When scientists want to explain some aspect of nature, they tend to make observations of the natural world or collect experimental data, and then extract regularities or patterns from these observations and data, possibly using some form of statistical analysis. Characterizing these regularities or patterns can help scientists to generate new hypotheses, but statistical correlations on their own do not constitute understanding. Rather, it is when a mechanistic explanation of the regularities or patterns is developed from underlying principles, while relying on as few assumptions as possible, that a theory is born. A scientific theory thus provides a unifying framework that can explain a large class of empirical data. A scientific theory is also capable of making predictions that can be tested experimentally. Moreover, a theory can be refined in the light of new experimental data, and then be used to make new predictions, which can also be tested: over time this cycle of prediction, testing and refinement should result in a more robust and quantitative theory. Thus, the union of empirical and quantitative theoretical work should be a hallmark of any scientific discipline.
Theory has long been celebrated in the physical sciences, but the situation is very different in the life sciences. As Conrad Hal Waddington wrote in 1968, in the preface of Towards a Theoretical Biology: ‘Theoretical Physics is a well-recognized discipline, and there are Departments and Professorships devoted to the subject in many Universities. In strong contrast to this situation, Theoretical Biology can hardly be said to exist as yet as an academic discipline. There is even little agreement as to what topics it should deal with or in what manner it should proceed’.
Yet theory plays a paramount role in biology. The best known example of a theory in biology is, of course, the theory of evolution by natural selection. Charles Darwin may have been a globe-trotting hands-on naturalist and geologist, but his outstanding contribution to science was theoretical. Drawing on fieldwork, fossil records and the breeding records of domestic animals and plants, he observed that variations readily arose and that much of this variability was heritable. After reading Malthus' essay on the repercussions of an exponential growth in population, Darwin reasoned that a struggle for existence must have selected for the variants that were most adapted to their local environment. As different populations adapted to different environments, he argued that these variations accumulated over time, eventually forming diverse species. Despite the success of his theory, Darwin never formalized it in mathematical terms. Rather, he wrote: ‘I have deeply regretted that I did not proceed far enough at least to understand something of the great leading principles of mathematics; for men thus endowed seem to have an extra sense’ (May, 2004). Although a theory does not have to be formulated as a mathematical model to be useful, the development of such a model is a hallmark of a maturing theory. The role of theory and mathematical models in the life sciences is the focus of this editorial.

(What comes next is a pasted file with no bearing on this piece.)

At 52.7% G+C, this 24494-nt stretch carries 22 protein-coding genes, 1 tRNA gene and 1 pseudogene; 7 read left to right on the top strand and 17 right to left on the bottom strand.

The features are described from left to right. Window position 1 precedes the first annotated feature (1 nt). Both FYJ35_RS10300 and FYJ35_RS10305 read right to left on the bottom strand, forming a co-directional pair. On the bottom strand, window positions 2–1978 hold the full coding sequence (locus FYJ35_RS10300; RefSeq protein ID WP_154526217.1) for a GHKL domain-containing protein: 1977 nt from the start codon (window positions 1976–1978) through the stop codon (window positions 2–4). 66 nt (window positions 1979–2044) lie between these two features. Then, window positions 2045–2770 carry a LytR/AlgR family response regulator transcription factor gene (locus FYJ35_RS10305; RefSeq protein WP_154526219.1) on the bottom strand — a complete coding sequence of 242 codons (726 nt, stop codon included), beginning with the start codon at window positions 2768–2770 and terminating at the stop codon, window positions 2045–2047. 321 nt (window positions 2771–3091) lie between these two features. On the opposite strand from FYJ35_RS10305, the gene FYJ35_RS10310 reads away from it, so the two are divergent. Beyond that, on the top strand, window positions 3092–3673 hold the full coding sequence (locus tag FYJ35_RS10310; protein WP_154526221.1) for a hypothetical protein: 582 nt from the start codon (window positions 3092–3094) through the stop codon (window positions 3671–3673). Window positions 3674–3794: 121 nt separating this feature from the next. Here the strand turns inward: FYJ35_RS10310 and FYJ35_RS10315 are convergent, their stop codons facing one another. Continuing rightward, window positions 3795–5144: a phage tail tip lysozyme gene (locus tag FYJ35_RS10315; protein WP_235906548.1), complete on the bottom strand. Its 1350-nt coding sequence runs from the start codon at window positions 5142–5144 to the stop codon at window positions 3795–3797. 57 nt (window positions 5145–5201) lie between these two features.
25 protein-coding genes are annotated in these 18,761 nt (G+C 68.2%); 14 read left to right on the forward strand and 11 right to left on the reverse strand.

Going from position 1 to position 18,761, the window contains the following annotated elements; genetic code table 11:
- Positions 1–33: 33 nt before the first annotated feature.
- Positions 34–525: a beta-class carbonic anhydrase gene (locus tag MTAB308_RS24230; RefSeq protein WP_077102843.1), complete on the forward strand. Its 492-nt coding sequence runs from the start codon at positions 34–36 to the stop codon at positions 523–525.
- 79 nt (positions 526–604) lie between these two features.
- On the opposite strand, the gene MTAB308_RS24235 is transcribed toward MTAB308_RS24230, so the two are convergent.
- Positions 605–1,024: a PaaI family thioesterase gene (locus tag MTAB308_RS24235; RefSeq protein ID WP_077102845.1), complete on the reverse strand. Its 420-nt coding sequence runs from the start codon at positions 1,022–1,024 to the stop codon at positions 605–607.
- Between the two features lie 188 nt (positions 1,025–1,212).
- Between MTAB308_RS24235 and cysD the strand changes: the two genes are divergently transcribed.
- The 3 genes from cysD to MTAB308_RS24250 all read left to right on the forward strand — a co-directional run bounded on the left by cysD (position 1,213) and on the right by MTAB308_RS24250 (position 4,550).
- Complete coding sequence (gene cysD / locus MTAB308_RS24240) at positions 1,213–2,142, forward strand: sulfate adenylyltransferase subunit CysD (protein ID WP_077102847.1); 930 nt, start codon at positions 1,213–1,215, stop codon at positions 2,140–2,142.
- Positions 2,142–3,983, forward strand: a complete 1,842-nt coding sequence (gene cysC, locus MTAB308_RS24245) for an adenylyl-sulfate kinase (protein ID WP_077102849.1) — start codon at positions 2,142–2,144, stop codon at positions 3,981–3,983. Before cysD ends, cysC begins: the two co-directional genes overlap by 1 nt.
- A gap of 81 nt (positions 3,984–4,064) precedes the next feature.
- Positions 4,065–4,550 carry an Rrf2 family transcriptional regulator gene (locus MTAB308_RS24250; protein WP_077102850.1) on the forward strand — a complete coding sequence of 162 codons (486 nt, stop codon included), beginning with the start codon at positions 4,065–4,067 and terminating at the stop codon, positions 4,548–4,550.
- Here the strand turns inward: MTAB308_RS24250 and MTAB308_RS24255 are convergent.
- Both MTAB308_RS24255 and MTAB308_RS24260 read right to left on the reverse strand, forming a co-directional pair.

The best known example of a theory in biology is, of course, the theory of evolution by natural selection.
By the end of the 1960s, when Waddington was bemoaning the lowly status of theoretical biology, the field had in fact witnessed major breakthroughs. Early population geneticists such as Pearson, Fisher, Wright and Haldane had developed the formulation that Darwin was unable to construct, providing a mathematical foundation for the theory of evolution by natural selection. In the process, they also generated a number of major advances in statistics. The modern evolutionary synthesis had reconciled the gradualist Darwinian view of natural selection with a Mendelian understanding of genetics, unifying observations from naturalists, experimental geneticists and paleontologists. A crucial contribution from theory came in 1943 when Luria and Delbrück used mathematical reasoning and experiments to conclude that mutations arose in the absence of selection, rather than in response to selection. And in 1953 the structure of DNA was determined with the help of a theoretical physicist and the building of physical models (which were the forerunners of today's computer simulations). Elsewhere, the simple and elegant Lotka–Volterra models of competition and prey-predation had jump-started theoretical ecology, Kermack–McKendrick theory had laid a foundation for mathematical epidemiology, and Burnet had developed the clonal selection theory that lies at the heart of our understanding of the adaptive immune system. In neuroscience it is difficult to overstate the importance of the Hodgkin–Huxley model of action potentials or Rall's use of cable theory to provide a framework for understanding the complex, dendritic structures of neurons.
During the past half-century, theory has continued to advance in diverse areas of biology. Within evolution and ecology, for example, evolutionary game theory provided a framework for thinking about the evolution of strategic behavior, while kin selection and multi-level selection theory helped to explain cooperation and altruism. Life history theory offered a systematic way to think about the evolution of senescence, developmental plasticity and reproductive schedules, among other things, while optimal foraging theory introduced economic reasoning into the study of animal foraging. Other examples include kinetic proofreading in biochemistry, the Hopfield model of neural networks, and the use of bifurcation theory and phase-plane analyses in neuroscience.
Increased computational power has also allowed biologists to study the structure and function of proteins, and to simulate complex biological processes such as morphogenesis, chemotaxis, the cell division cycle, metabolism and, in some cases, the workings of the entire cell. And over the past decade new experimental tools and techniques have generated such a staggering amount of data that we are, in the words of Sydney Brenner, ‘thirsting for some theoretical framework with which to understand it’ (Brenner, 2012). This is true in genetics and genomics, immunology, microbiology, neuroscience and many other areas. New theoretical and computational models are therefore needed to make sense of this abundance of data.